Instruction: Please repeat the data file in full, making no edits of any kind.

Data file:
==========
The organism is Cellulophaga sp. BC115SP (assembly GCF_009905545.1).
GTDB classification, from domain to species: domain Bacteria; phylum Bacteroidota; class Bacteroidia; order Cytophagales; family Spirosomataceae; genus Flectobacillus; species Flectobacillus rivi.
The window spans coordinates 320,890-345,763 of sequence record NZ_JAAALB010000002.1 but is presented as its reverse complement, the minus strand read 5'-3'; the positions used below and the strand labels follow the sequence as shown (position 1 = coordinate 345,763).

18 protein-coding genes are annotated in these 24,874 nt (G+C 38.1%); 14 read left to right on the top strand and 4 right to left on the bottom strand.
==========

The organism is Cellulophaga sp. BC115SP (assembly GCF_009905545.1).
GTDB classification, from domain to species: domain Bacteria; phylum Bacteroidota; class Bacteroidia; order Cytophagales; family Spirosomataceae; genus Flectobacillus; species Flectobacillus rivi.
The window spans coordinates 320,890-345,763 of sequence record NZ_JAAALB010000002.1 but is presented as its reverse complement, the minus strand read 5'-3'; the positions used below and the strand labels follow the sequence as shown (position 1 = coordinate 345,763).

18 protein-coding genes are annotated in these 24,874 nt (G+C 38.1%); 14 read left to right on the top strand and 4 right to left on the bottom strand.